Meet the Entrepreneurs Behind the Booming Business of Games

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This story appears in the June 2011 issue of . Subscribe »

Peter Relan
Peter Relan
Photo© Jeff Clark

Peter Relan walks around. A lot. On any given day, he'll spend 70 to 80 percent of his time pacing the halls of the Burlingame, Calif., headquarters of YouWeb, the social gaming incubator he started in 2007.

"I don't have an office," Relan says, by way of apology, before plunking down on a couch in a sparsely furnished meeting room at YouWeb, housed in a nondescript six-story building an easy 15-minute drive south of San Francisco. But there's a big smile on his face when he offers the explanation: "I practice MBWA--management by wandering around."

Here's how Relan ambles: He'll chat with employees, meet with his entrepreneurs-in-residence (EIRs), play pool in the billiards room and answer a lot of e-mails on his iPhone--which he digs out of his pocket, helpfully tilting the screen to show the evidence: subject lines for a tide of messages.

"Do you have any contacts at Sony?" reads one halfway down. Relan pauses, a picture of casual concentration--glasses, loafers, navy blue cardigan and light-wash jeans--before his usual boyish enthusiasm takes over. "It just so happens that I do know someone," he says. "So I'll put them in touch. Easy as that!"

Easy isn't how most people would describe Relan's role as chairman of YouWeb, but he'll be the first to tell you (and regularly remind you) that he never comes up with the ideas or game designs.

"All I do is point out inflection points, or the disruptive technologies," he says. "They figure it out."

The "they" refers to a handful of the most creative, passionate and talented developers he's scoured the world to find. Every year, Relan offers two lucky EIRs $100,000 and an entire year to experiment, build and do "whatever they want to convert a passion into a startup," no strings attached.

Relan--former principal architect at Hewlett-Packard, founding VP of Oracle's Internet Division, chief technology officer of online grocer Webvan and founder and CEO of Business Signatures, a creator of fraud detection technology--throws the weight of nearly three decades of Silicon Valley experience and connections behind each project. At YouWeb, he'll join startups as a co-founder, make introductions, help his charges avoid common startup pitfalls and decide whether an idea has a good shot at making it. (If it does, he takes about a third ownership in the company.)

YouWeb, in other words, is a giant entrepreneurial sandbox. And it works. It already has produced four successful social gaming spinoffs--CrowdStar, OpenFeint/Aurora Feint, Sibblingz and iSwifter--that have created about 200 jobs and $1 billion in value, with plenty of room to grow.

Clockwise from right: Peter Relan, Rajat Gupta, Suren Markosian and Jason Citron
Clockwise from right: Peter Relan, Rajat Gupta, Suren Markosian and Jason Citron
Photo© Jeff Clark

The reason behind YouWeb's stellar track record is Relan's ability to spot when something is going to be huge, especially in an environment that moves so fast Facebook was a "wild, wild west" for gaming entrepreneurs just three years ago.

Relan called it in 2007: Facebook had just opened up its API and given developers the heady ability to create their own applications and games for hundreds of thousands of users; and the iPhone, with its--literally--game-changing platform, had just been released. His inaugural EIRs, Suren Markosian and Jason Citron, are hugely successful. Markosian is the founder of Zynga's closest competitor, CrowdStar; Citron founded OpenFeint, the largest iPhone social network, and developed best-selling iPhone game Aurora Feint.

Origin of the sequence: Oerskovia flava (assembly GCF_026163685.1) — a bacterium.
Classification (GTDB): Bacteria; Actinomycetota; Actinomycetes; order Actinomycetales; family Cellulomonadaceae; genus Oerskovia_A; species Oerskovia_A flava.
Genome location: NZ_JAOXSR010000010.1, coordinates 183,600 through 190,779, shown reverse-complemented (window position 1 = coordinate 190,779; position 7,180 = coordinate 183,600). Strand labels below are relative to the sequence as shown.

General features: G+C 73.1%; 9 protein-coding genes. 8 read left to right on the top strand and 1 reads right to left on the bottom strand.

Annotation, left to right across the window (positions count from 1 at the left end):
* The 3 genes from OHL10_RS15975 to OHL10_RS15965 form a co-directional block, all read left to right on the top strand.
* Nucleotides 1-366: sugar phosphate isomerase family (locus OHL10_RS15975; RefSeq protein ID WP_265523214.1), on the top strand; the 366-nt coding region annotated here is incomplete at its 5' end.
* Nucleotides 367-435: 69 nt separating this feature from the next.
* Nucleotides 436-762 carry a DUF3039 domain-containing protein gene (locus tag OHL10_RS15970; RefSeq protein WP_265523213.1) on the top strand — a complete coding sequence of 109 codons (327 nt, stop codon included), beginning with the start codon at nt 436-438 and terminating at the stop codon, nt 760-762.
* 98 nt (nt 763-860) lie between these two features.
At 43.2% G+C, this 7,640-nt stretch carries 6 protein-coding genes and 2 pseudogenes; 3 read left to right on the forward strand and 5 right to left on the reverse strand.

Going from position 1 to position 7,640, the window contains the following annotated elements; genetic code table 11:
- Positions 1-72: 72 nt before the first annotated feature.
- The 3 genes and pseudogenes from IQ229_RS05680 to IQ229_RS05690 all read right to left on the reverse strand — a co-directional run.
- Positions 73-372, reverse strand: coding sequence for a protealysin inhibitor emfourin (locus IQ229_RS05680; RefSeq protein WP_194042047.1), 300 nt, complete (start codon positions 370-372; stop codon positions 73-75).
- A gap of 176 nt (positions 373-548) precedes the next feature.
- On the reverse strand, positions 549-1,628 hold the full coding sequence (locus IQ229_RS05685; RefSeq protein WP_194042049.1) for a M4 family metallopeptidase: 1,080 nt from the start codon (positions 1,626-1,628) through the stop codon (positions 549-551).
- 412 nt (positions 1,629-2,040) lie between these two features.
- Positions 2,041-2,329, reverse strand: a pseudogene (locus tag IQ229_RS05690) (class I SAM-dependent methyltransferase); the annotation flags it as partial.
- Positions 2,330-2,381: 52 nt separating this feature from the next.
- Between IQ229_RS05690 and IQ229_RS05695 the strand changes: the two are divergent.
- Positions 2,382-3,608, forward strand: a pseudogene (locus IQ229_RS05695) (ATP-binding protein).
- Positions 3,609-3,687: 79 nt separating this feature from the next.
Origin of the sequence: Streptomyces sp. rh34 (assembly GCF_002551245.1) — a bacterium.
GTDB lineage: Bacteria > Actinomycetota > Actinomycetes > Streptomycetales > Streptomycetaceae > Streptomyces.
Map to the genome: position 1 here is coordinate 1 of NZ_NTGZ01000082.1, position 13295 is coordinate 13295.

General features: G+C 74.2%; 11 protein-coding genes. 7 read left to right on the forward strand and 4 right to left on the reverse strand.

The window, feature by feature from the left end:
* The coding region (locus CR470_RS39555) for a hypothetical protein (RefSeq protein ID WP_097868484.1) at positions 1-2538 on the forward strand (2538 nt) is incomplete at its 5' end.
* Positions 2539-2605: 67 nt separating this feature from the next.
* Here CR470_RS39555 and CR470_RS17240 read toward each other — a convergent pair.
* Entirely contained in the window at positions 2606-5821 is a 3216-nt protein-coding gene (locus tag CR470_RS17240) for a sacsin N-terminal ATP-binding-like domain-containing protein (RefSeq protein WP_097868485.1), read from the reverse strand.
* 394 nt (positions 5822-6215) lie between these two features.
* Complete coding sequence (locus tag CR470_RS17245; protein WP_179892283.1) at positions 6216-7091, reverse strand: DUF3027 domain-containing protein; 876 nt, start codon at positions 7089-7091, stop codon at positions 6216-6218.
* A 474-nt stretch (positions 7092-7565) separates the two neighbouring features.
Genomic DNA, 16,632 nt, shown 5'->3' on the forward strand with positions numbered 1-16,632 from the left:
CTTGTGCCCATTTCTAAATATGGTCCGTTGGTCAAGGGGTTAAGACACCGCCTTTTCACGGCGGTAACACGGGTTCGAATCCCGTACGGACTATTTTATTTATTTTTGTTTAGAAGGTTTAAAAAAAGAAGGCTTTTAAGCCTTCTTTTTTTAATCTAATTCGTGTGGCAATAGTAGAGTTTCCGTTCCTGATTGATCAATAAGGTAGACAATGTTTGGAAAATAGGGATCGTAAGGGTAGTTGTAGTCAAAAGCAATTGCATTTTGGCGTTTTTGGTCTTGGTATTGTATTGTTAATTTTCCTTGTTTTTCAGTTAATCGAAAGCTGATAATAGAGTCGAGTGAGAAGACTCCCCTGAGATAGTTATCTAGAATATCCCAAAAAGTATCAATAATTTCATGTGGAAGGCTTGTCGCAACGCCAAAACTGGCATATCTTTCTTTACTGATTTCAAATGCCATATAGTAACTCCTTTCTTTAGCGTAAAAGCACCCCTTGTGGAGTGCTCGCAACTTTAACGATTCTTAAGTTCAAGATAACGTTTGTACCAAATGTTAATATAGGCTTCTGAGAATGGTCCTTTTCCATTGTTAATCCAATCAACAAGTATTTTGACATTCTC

A Three-Step Guide for Gaming Startups
Every gaming company starts with an idea. Might as well make it a good one. Here, three hints from YouWeb's Peter Relan:

Step 1: Find your audience. Figure out which users would like your idea, and then find out what platform they're on.

Step 2: Match the product with the right platform. If gameplay doesn't feel natural, it won't work. World of Warcraft, for example, will never be a bestselling iPhone game.

Step 3: Find an even bigger audience. Incorporate elements that expand your market. Consider asynchronous games over synchronous ones (requiring real-time play). "Asynchronous is less of a commitment," Relan says, "so the game can be played anytime, anywhere--which allows you to appeal to more people." --J.W.

"Suren jumped on Facebook. Jason jumped on the iPhone," Relan recalls. And the numbers speak for themselves: CrowdStar will have 150 employees by year's end; OpenFeint has 75 million users and counting.

For 2011, Relan steered YouWeb's entrepreneurs toward mobile and tablets. One of them, he reveals, is developing a game that teaches music on the tablet; another is working on something for the "next generation of gaming," which Relan believes will be delivered through smart TVs and existing web portals. "Nobody has yet come up with a way to make large web portals a social game," he says. "What kind of games can be played if you're in Hotmail or on Yahoo Messenger? How can that be wrapped up in one of our games?" 

There's plenty more disruption coming, and YouWeb is poised to take advantage of it all, with two more offices (one in Mountain View and one in New York City) and plans for international expansion in a few years. What will remain constant is Relan's focus on social gaming companies. "My belief is that social gaming is not gaming--it's entertainment, just like social networking is now the de facto way you communicate," he says. "Everything is becoming a game. You can't get away from it."

Related: How to Be a Gaming Entrepreneur

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